Oddly enough, Elizabeth would say that she only wanted investors that were already bought into her mission and dismissed those asking for details on the technology as not dedicated enough. People focused on Theranos’ technology were not true believers—or maybe they were not good marks.
From myth to reality
Holmes’ need for incredulous investors portended the goings-on within the company itself. Despite Holmes’ efforts to curb communication by keeping teams siloed, the scientists and engineers working to execute the Theranos mission gradually discovered that they were on a fool’s errand. People within the company were desperately trying to "educate leadership." Employees who had assumed that leadership did not understand that Theranos was selling solutions that did not work eventually understood the reality of the situation.
Former employees began to leak stories about the dysfunction within the startup that countered the carefully narrative. Holmes was a “tyrannical” boss who fired anyone who tried to question the machine’s legitimacy. After questioning employees who seemed uncomfortable during prospect demos, Former Theranos CFO, Henry Mosley, found that pre-recorded, falsified test results were used during demos to Novartis and prospective investors. Mosley was fired after questioning the reliability of its technology.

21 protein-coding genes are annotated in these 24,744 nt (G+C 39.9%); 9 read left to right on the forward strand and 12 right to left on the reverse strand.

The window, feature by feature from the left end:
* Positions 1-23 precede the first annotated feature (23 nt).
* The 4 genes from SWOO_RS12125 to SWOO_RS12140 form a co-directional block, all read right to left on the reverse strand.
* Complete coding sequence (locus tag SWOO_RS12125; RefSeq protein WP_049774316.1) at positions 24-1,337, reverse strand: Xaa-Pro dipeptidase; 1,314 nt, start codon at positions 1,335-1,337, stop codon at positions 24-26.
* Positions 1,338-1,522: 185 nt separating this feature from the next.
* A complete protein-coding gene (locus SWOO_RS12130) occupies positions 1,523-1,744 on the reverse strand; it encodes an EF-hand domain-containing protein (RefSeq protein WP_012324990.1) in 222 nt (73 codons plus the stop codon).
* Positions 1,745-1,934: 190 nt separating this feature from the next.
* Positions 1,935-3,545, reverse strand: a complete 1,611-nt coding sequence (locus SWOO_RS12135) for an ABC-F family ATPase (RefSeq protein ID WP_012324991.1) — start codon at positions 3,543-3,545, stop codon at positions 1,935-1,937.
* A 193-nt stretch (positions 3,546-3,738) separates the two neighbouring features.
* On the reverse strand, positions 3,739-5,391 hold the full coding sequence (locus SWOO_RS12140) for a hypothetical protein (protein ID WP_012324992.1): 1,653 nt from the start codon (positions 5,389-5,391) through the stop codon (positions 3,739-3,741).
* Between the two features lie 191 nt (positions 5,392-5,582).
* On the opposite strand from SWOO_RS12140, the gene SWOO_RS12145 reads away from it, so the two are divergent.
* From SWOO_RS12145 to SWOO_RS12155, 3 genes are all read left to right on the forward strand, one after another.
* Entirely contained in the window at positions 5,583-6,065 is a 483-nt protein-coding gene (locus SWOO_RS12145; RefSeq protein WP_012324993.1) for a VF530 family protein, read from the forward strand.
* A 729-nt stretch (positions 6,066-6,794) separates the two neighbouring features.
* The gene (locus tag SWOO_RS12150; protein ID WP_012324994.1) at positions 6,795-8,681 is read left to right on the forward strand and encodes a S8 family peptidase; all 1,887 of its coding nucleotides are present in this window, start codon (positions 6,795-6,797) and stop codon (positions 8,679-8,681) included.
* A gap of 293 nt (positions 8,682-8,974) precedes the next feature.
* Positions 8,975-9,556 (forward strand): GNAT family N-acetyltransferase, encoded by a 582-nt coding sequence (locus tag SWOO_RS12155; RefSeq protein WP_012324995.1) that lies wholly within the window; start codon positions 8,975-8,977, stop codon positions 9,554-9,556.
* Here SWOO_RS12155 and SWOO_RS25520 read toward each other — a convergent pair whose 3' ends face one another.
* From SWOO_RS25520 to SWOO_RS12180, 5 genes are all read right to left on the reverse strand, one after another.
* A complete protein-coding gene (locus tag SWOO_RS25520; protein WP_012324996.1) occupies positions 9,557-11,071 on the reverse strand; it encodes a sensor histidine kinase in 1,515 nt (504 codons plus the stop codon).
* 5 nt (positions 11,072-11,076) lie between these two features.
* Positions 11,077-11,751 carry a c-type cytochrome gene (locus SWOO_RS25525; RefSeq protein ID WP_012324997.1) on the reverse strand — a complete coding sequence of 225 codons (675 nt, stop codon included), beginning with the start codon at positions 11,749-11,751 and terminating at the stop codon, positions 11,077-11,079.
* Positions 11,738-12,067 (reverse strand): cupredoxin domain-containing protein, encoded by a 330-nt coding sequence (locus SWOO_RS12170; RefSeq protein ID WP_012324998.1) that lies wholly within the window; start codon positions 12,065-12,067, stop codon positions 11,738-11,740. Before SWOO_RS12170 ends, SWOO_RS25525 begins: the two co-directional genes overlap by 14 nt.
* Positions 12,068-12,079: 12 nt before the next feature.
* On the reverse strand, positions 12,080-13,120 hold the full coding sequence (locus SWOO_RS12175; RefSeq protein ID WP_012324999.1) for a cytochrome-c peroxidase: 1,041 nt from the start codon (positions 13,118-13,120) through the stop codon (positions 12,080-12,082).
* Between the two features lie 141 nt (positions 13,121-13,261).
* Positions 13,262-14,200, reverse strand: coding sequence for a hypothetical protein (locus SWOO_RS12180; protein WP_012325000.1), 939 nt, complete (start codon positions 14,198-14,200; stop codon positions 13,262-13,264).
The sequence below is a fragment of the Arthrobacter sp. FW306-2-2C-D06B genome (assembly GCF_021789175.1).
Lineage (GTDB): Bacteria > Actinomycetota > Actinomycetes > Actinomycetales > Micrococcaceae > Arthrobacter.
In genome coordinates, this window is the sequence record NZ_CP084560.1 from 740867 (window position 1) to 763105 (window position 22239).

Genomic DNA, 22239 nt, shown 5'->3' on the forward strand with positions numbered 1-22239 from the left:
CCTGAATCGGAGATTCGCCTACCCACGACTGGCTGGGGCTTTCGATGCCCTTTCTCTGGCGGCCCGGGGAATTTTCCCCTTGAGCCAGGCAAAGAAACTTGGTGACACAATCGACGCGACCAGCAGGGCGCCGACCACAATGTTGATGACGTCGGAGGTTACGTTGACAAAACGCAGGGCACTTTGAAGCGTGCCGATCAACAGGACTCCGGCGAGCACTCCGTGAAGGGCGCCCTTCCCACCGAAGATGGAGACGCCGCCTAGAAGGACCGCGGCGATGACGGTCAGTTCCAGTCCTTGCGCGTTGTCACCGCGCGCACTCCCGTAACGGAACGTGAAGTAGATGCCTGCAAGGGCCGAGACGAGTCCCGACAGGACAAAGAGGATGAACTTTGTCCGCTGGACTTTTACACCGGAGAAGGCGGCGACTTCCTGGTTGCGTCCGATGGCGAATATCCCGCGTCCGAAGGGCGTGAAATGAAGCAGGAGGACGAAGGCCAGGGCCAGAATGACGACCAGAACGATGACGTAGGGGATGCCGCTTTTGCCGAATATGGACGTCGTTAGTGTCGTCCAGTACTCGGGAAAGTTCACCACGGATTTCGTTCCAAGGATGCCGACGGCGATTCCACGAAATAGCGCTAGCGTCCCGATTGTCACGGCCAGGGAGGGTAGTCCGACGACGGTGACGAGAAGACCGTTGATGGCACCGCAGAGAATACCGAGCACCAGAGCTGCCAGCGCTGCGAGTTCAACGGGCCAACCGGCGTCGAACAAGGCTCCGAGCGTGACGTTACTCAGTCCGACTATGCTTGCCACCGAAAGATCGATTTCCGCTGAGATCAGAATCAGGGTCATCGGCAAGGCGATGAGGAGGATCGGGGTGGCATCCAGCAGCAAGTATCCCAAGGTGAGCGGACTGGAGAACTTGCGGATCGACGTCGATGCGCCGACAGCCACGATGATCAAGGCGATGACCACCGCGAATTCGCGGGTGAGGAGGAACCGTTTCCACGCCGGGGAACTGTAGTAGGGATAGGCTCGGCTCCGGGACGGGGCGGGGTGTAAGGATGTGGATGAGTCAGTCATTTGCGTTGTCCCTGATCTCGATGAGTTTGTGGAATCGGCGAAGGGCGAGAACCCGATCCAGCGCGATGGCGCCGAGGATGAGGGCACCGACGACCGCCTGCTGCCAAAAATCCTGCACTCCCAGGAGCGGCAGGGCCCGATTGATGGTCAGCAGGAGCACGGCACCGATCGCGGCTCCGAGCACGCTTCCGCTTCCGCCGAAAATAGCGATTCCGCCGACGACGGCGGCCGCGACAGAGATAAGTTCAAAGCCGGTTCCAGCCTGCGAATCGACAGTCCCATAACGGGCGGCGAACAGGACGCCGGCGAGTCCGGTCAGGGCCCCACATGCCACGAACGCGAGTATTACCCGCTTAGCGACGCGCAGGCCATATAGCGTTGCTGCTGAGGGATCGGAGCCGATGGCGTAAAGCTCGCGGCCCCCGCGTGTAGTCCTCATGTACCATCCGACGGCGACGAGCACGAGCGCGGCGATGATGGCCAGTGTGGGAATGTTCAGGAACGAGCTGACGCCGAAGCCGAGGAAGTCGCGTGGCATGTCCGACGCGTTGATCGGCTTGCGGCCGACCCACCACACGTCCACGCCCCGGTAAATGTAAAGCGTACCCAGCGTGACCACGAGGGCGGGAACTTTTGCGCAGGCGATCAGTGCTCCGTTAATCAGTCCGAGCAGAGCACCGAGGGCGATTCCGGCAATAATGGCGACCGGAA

Despite the mounting evidence of questionable malfeasance at the company, Theranos and Holmes leveraged their connections and glowing PR to put critics on the defensive. Whistleblowers were silenced. Holmes attempted to discredit those who expressed skepticism and concern about the technology.